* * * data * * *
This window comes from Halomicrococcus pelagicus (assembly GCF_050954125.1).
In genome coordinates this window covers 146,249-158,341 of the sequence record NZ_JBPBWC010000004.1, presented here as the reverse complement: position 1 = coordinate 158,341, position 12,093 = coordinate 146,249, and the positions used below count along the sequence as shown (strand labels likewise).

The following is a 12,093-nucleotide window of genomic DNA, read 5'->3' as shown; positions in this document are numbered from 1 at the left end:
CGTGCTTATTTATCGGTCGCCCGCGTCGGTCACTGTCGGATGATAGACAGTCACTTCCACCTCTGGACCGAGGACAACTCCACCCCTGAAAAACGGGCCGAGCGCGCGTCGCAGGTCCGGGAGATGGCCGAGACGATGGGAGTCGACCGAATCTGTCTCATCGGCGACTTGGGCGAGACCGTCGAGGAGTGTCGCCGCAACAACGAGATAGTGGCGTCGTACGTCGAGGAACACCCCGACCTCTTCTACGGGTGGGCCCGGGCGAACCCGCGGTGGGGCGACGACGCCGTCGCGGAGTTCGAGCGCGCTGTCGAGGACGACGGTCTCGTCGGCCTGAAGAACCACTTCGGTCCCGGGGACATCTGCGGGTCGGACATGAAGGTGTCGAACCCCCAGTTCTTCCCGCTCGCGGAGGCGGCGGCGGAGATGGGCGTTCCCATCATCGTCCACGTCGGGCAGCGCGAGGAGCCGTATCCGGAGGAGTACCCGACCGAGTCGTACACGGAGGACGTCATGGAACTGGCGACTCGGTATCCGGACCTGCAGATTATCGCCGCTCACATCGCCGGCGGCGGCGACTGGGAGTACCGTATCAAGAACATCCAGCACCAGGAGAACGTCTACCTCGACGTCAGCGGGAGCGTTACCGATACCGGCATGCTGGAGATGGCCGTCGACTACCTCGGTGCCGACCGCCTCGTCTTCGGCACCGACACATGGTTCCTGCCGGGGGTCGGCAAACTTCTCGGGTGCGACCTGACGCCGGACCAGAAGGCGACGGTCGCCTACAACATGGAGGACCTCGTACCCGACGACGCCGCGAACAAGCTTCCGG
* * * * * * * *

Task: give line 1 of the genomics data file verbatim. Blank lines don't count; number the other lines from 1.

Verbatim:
This window comes from Halomicrococcus pelagicus (assembly GCF_050954125.1).